by Nirad C. Chaudhuri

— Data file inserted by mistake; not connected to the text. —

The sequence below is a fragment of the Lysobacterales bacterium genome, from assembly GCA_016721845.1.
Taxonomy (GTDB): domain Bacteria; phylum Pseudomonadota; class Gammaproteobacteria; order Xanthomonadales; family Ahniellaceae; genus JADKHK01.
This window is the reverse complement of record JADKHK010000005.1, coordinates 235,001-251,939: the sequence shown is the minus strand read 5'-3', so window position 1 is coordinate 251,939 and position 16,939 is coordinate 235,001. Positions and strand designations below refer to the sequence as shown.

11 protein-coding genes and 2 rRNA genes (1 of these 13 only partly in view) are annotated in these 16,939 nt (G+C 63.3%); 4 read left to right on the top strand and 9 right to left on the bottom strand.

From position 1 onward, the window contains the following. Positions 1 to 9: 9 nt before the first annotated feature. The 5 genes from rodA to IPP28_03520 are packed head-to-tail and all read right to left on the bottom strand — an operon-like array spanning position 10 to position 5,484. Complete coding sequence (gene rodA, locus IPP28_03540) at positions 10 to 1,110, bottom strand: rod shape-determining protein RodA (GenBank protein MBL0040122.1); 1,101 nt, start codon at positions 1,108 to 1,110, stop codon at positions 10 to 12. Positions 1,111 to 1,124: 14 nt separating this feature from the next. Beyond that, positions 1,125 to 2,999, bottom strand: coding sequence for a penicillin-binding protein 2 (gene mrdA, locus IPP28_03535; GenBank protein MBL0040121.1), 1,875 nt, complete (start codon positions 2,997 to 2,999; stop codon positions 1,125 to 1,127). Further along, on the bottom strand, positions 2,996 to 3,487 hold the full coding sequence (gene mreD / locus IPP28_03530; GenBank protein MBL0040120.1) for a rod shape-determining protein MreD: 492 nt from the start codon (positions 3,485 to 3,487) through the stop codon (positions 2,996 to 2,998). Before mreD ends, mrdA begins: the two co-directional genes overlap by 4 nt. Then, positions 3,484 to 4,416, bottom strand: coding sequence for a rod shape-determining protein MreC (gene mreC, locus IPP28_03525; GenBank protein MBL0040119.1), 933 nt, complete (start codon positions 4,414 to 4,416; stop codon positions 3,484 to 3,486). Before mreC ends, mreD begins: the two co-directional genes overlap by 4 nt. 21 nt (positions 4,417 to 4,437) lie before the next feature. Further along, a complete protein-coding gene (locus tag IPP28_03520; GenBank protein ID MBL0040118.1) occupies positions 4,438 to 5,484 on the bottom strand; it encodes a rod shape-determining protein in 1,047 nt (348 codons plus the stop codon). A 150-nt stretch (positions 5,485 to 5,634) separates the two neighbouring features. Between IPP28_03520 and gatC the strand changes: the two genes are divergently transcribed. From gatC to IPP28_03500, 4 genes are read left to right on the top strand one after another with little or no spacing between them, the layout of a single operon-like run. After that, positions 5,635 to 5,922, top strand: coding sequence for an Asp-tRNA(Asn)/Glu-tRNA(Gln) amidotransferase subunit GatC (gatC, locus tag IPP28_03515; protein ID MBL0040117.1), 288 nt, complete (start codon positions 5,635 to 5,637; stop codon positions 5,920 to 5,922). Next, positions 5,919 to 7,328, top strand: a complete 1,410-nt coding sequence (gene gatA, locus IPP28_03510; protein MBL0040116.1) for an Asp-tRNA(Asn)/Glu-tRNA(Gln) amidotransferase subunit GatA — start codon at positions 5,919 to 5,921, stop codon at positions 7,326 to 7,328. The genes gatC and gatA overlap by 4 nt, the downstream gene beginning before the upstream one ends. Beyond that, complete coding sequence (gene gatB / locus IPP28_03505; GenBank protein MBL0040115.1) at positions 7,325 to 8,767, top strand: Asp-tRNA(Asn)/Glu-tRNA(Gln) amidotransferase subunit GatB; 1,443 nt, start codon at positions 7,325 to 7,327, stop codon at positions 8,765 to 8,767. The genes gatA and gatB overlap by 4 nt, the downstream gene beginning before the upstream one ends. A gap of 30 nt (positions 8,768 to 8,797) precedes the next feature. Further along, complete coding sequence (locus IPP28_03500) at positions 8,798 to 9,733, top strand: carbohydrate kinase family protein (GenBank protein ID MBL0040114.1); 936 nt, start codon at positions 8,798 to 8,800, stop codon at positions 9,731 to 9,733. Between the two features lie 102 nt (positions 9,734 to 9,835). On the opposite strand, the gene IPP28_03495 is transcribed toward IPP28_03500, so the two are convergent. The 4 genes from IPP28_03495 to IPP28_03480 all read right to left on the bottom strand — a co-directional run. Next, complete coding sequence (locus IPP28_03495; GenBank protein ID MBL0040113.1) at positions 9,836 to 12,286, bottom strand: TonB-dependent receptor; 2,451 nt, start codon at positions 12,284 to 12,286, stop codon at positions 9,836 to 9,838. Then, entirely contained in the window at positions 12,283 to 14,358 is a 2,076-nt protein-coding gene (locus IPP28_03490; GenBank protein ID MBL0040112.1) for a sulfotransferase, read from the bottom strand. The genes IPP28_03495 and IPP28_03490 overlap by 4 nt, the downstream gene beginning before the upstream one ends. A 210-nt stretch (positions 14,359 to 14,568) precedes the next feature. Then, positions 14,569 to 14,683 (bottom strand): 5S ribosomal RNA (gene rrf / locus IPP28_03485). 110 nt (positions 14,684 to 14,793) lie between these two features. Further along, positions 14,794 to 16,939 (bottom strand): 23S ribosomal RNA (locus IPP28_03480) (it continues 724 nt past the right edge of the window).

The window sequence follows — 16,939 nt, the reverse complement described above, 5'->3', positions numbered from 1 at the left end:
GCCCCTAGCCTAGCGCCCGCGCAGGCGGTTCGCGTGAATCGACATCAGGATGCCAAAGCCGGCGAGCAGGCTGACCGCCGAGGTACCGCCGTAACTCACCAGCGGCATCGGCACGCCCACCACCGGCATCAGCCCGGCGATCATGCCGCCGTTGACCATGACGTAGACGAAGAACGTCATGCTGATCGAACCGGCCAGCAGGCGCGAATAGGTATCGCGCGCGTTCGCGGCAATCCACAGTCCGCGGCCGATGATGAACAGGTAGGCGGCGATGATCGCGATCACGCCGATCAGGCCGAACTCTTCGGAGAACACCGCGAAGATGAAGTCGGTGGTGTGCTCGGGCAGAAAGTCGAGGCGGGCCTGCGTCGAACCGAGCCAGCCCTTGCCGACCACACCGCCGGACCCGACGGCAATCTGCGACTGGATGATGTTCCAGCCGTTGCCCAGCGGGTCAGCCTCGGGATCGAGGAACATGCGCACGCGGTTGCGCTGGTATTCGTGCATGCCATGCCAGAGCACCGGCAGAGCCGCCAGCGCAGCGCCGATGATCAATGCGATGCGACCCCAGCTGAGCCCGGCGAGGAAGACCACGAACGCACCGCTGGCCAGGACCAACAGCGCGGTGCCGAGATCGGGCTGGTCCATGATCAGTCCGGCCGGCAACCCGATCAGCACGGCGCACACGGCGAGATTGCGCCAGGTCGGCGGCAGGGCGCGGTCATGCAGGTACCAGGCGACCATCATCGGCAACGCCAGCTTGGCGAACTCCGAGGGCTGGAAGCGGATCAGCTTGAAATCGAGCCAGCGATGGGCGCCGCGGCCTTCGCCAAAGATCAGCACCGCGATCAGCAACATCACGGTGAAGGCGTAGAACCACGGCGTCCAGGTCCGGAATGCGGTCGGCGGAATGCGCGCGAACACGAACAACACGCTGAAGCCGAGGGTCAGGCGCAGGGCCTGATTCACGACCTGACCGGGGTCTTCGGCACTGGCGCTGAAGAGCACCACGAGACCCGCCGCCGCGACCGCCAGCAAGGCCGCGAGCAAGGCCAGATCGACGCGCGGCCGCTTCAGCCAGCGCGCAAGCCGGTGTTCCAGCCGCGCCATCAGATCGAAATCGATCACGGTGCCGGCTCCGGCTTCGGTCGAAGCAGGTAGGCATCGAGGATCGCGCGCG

“A Hindu is under no compulsion to subscribe to any dogma or profess faith in a particular thing,” Mr. Chaudhuri explains. “It is not possible to find doctrinal heresy in Hinduism because Hinduism has no fixed doctrine. . . . There is no such thing as a centralized or hierarchial organization. . . .” There is, however, something for everybody from the hair-splitting scholar to the farmer worried about his crops, and Mr. Chaudhuri describes the various cults and texts and rituals through which people find consolation or encouragement. His intention is not to attract Western converts (he considers the Western enthusiasm for Hindu mysticism an aberration verging on idiocy) but to inform readers about the actual functioning of the faith. The book is not easy reading, but neither is it all hard work. Mr. Chaudhuri includes attractive bits of personal reminiscence and unpredictable asides such as, “When Freudians get hold of Hinduism they can run amuck. . . .” Bibliography, index.